Rose had a lot to think about and she always felt that a dip of snuff helped her along when she had something to ponder, and she had quite a few things to think about.  She looked down at the little fat boy lying in the floor; little Richie had on cut off jeans and no shirt, and as she looked at him she couldn’t help but think that he looked like a white hog.  She almost said it but caught herself; the little guy had had a tough summer.  On August 21 his daddy, Rose’s baby boy, had died at the age of fifty from pancreatic cancer.  He had gotten to where he could not keep anything on his stomach back in early spring and the local doctor had sent him up to Chapel Hill for an exploratory operation; that was when they had cut him open and then sewed him back up, taking time to do some procedure that would keep him from “turning yellow.”  Rose remembered that Sarah had told her what Dr. Will had said when he told them to go to Chapel Hill for the operation.  After Russ had left the examination room the doctor had leaned over to Sarah and said in a low voice “you know none of us are spared.”  It was not until after the exploratory that Sarah realized that Dr. Will was trying to prepare her for what was to come. Russ’ death had been two months in the past; now it was Walt’s time. 

Went from the youngest to the oldest, she thought; Walt’s funeral was being preached over at Puett’s Chapel that very moment.  Just like with Russ’ funeral it was thought it would be better if their mother did not attend.  Rose had agreed to it and one of the neighbors had stayed with her while the rest of the family had gone up to Lander’s Chapel for Russ’ service; Rose remembered how when they had returned that Sarah had gone on and on about the flowers.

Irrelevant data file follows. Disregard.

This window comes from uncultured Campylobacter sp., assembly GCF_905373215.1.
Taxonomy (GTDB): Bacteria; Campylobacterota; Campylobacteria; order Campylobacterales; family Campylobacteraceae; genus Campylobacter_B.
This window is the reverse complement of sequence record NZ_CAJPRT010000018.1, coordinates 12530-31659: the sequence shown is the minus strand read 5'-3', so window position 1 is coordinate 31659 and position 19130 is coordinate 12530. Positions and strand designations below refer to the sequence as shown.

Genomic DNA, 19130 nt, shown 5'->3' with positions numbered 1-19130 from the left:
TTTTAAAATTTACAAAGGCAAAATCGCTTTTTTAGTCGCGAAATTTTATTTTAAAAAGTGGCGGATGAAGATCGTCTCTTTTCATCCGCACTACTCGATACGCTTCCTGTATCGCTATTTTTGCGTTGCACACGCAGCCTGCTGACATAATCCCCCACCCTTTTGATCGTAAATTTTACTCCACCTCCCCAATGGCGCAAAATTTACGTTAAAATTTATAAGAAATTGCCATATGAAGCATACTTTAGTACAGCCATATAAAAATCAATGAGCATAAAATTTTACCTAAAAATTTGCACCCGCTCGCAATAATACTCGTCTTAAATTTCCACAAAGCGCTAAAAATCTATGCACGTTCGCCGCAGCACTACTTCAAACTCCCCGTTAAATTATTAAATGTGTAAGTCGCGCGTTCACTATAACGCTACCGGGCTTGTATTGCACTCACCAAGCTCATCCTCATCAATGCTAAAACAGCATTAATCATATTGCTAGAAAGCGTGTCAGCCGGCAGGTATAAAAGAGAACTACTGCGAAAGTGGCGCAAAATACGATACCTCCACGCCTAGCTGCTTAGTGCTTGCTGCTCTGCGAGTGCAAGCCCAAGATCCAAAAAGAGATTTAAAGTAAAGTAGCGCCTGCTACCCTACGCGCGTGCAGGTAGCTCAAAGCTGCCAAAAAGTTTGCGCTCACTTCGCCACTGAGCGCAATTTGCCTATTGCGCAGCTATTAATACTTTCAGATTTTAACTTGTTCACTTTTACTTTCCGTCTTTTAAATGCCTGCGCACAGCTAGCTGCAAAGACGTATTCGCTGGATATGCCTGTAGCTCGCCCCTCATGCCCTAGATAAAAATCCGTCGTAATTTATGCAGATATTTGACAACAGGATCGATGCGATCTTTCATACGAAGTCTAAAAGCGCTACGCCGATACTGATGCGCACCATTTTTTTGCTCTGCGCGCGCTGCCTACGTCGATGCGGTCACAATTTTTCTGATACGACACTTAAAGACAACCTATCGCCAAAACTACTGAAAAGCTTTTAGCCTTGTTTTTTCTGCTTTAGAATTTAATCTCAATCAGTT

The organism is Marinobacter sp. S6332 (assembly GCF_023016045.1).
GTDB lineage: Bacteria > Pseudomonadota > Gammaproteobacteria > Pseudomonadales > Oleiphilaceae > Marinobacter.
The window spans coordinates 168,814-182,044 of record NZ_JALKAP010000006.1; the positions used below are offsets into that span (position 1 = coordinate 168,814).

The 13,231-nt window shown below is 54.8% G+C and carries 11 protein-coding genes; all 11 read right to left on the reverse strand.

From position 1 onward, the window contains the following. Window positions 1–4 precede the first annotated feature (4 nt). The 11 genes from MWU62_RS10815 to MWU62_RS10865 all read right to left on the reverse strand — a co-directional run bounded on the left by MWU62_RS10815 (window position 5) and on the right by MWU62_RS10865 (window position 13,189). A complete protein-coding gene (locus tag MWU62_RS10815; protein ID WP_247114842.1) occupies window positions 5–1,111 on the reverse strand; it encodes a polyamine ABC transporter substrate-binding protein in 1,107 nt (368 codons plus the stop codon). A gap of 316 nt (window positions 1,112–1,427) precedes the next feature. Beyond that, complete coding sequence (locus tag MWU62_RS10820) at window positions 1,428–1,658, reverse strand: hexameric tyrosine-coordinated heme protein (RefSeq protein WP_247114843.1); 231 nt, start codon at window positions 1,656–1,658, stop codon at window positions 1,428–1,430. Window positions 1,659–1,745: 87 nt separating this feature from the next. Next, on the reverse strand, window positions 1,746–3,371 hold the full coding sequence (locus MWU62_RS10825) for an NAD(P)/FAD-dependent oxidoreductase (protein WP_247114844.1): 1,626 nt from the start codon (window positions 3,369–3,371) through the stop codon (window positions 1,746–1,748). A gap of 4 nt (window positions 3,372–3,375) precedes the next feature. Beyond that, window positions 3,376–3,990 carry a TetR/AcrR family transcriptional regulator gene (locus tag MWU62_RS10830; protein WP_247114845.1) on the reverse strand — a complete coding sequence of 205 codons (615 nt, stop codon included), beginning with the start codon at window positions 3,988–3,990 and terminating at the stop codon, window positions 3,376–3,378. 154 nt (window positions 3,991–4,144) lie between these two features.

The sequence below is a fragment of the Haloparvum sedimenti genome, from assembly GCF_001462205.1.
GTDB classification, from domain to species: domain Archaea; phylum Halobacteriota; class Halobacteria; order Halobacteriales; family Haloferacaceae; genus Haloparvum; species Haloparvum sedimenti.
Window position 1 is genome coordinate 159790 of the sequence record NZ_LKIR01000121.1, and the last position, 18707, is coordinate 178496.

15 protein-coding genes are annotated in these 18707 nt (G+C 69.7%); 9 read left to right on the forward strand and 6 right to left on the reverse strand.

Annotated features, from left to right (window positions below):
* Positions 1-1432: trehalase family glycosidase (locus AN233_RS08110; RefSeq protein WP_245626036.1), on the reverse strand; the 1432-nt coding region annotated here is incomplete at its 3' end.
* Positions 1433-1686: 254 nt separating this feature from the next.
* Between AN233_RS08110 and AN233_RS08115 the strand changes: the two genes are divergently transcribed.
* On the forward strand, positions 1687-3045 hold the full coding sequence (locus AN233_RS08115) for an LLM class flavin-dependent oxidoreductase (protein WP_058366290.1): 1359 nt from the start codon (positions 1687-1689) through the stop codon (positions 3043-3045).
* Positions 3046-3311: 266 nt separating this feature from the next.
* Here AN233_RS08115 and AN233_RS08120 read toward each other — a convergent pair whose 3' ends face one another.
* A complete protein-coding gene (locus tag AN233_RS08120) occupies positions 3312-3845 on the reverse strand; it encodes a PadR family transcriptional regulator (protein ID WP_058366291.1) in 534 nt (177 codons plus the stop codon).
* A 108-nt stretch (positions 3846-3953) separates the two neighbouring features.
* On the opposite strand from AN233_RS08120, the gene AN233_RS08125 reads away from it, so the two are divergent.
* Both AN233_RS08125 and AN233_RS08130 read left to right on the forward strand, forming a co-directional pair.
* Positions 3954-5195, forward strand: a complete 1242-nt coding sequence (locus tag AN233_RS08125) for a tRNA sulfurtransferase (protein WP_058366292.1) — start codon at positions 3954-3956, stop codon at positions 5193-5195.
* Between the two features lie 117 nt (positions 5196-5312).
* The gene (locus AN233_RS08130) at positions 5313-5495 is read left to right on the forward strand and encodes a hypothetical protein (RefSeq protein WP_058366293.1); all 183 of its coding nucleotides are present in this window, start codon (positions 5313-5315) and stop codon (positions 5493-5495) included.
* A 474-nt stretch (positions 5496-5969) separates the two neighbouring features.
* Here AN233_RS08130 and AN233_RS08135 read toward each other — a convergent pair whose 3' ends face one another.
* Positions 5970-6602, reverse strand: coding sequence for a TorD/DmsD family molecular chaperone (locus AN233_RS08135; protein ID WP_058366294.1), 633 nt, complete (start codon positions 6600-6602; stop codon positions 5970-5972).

“Well I’ll swanney, I ain’t never seen so many beautiful flowers, and the church was packed,” Sarah had said between sobs.  Sarah had taken it awful hard; her just starting the change of life in the middle of all this, Rose recalled as she shook her head sadly. Rose remembered what Sarah had said when she got back from Chapel Hill after the exploratory.

“They was two of them surgeons that come in the room when Russ got awake; they just told us straight out that they wa’n’t ary bit of hope.  Russ cried a little bit and said ‘I was afraid it was something like this.’”    Rose took her toothbrush out and put it back in the tin to get some more snuff, spit into the Luzianne coffee can and put the replenished twig back in her toothless mouth.  She sat there and looked down at the sad little fat boy and thought about how he had looked so lost when they all had gone over to Carothers Funeral Home in Gastonia to view Russ’ body the night before the funeral.  Rose had gone along since she was not going to the funeral.  They had all stood around the casket and looked down at Russ; he had a full head of black hair with very little grey.  It had been cut in his characteristic flat top, and Sarah was talking about how good he looked; he did look good.  Of course he weighed less than a hundred pounds after being well over 250 when he got sick.  Plus you could see that there was a lot of makeup on his face, kind of like the pancake type makeup that women wear.  Rose had watched as Sarah had said “give your daddy a kiss Richie,” and the little boy had gone up to the casket and kissed his dead daddy on the cheek and then had made a face.  Rose figgered that the makeup had an acrid taste.  She had thought about how it was a little bit curious that Richie had kissed his daddy; she had never seen him do that when his daddy was alive, and Richie was almost twelve.  Russ had been a good man but he had not been one of those who wore their emotions on their sleeve and were always telling everybody how much he loved him.  In fact Rose could not remember Russ ever saying those words to anyone where she could hear him.